New Survey Finds Bleaching in 93% of the Great Barrier Reef

Australia has come under fire recently for failing to protect the iconic Great Barrier Reef from mining and agricultural pollution, and now there’s more bad news.

An extensive aerial and underwater survey has found that a massive 93 percent of the reef has been affected by coral bleaching, a condition which occurs when stressed coral organisms expel the algae living within their tissues and turn white. In the northern section of the reef, the situation is even more dire, with 95 percent of the reefs severely bleached, with environmental groups calling the condition of the reefs the worst it’s ever been.

The study was conducted using a light plane and helicopter to observe the reef from above, followed by teams of scuba divers who were able to check the condition of more than 900 individual reefs, spread over 2,300 km (1,429 miles). This isn’t an entirely new phenomenon — in 2002 and 1998, the reef also experienced mass bleaching events and was able to recover.

However, in those cases, about 40 percent of the reef was unaffected, far higher than the 7 percent that remains healthy now. At the moment, scientists expect about half of the affected coral to die, and those that survive may need decades to recover. There is no evidence of this sort of disaster occurring before the late twentieth century, so it’s very difficult to say what the long-term outlook for the coral might be.

Why Chances for the Reef’s Recovery Are Slim

Bleached coral is not necessarily dead, and can recover if conditions shift to become more favorable to the marine creatures, but prolonged stress can cause the condition to become irreversible. Corals rely on a symbiotic relationship with zooxanthellae algae, which helps the small organisms by producing oxygen, removing the creature’s waste products, and supplying the organic products of photosynthesis as a source of food. Without the algae, the corals become more vulnerable to disease and lose their major source of nutrients.

In this case, researchers believe the bleaching is due to warm ocean temperatures caused by global warming and this year’s El Nińo phenomenon. If action isn’t taken soon to stop global warming, experts warn that the Great Barrier Reef may be unable to bounce back. Previous bleaching events have already caused troubling changes to the mix of coral species present in the reef. Scientists estimate half of the coral has already perished since 1981.

The Australian government recently committed $2 billion dollars over the next decade to protect the Great Barrier Reef by improving water quality and removing invasive species which threaten the coral, but unless the nation takes drastic action to curb climate change, it’s unlikely to make a difference long-term.

Australia’s Government Already Under Fire for Its Approach to Climate Research

Unfortunately, the government’s current approach to fighting climate change is less than promising. In February, the country’s federal science agency, the Commonwealth Scientific and Industrial Research Organisation (CSIRO), fired 110 of its 140 atmosphere and ocean scientists and 120 specialists from its land and water program. Another 350 of the staff who previously worked on climate research have been moved into new roles completely unrelated to their specialty.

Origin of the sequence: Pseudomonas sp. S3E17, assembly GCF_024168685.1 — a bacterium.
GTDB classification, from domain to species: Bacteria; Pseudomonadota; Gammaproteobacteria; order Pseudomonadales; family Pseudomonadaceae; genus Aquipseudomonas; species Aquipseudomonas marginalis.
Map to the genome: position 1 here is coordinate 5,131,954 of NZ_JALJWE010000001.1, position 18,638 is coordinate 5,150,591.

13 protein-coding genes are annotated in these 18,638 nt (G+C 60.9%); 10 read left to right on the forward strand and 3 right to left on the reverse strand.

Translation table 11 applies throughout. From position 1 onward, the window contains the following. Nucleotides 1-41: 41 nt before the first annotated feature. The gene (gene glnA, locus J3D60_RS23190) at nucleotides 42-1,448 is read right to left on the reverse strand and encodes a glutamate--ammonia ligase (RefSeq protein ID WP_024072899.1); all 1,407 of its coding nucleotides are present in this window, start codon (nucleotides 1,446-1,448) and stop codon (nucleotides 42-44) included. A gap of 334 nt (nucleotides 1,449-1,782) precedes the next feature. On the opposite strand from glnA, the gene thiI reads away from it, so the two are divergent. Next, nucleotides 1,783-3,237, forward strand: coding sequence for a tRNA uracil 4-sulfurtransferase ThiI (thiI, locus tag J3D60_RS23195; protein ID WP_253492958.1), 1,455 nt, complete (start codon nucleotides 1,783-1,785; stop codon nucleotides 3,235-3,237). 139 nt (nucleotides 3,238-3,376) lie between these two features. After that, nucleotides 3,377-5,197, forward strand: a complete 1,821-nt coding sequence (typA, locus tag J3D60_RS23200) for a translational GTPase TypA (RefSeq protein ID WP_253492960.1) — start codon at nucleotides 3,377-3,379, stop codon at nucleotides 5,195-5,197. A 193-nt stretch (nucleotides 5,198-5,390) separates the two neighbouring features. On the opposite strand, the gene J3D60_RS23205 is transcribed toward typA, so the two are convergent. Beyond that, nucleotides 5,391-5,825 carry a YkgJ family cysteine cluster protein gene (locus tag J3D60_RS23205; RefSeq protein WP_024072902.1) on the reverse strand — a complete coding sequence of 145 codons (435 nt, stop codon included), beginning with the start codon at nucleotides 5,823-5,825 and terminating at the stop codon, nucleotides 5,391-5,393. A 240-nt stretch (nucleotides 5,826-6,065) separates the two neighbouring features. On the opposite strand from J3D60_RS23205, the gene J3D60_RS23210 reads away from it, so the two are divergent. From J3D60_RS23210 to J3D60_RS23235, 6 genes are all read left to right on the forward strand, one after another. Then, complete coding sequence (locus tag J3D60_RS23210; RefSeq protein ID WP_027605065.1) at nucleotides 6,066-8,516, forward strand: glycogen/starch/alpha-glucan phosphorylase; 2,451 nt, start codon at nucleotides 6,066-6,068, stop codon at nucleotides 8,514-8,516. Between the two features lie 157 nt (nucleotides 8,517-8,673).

Not only is this a devastating blow to Australia’s research community, it’s effectively wiped out the largest and most advanced climate change program in the world’s southern hemisphere. This follows a 2014 decision by the government to cut the agency’s budget by $111 million and eliminate nearly 1,000 positions.

Not only is Australia eliminating most of its climate research, but the government has been criticized for failing to set strong emissions targets, despite the fact that a 2011 study showed that Australia is the world’s largest emitter of carbon dioxide per capita, and the fifteenth highest overall polluter in the world. Unless Australia changes course soon, and puts pressure on other heavy polluters to do the same, it’s unlikely the money it’s invested in protecting the reef will make a real difference on the fate of the coral.

Photo Credit: Thinkstock

74 comments

Ruth S
Ruth Sabout a year ago

Thanks.

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Chrissie R
Chrissie Rabout a year ago

Thanks for posting.

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Danuta W
Danuta Wabout a year ago

Thanks for sharing.

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Siyus Copetallus
Siyus Copetallus2 years ago

Thank you for sharing.

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Victoria C.
Victoria C2 years ago

Let's work on saving what we have left!!

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Kelly S.
Kelly X3 years ago

We must do everything in our power to save this reef!

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Christina W.
Christina H3 years ago

NO!!!! THIS IS UNACCEPTABLE!!!!!!!!!!!!!!

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Marija Mohoric
Marija M3 years ago

tks

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Marie W.
Marie W3 years ago

Koch brothers bought Australia?

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Veronica Danie
.3 years ago

Thank You!

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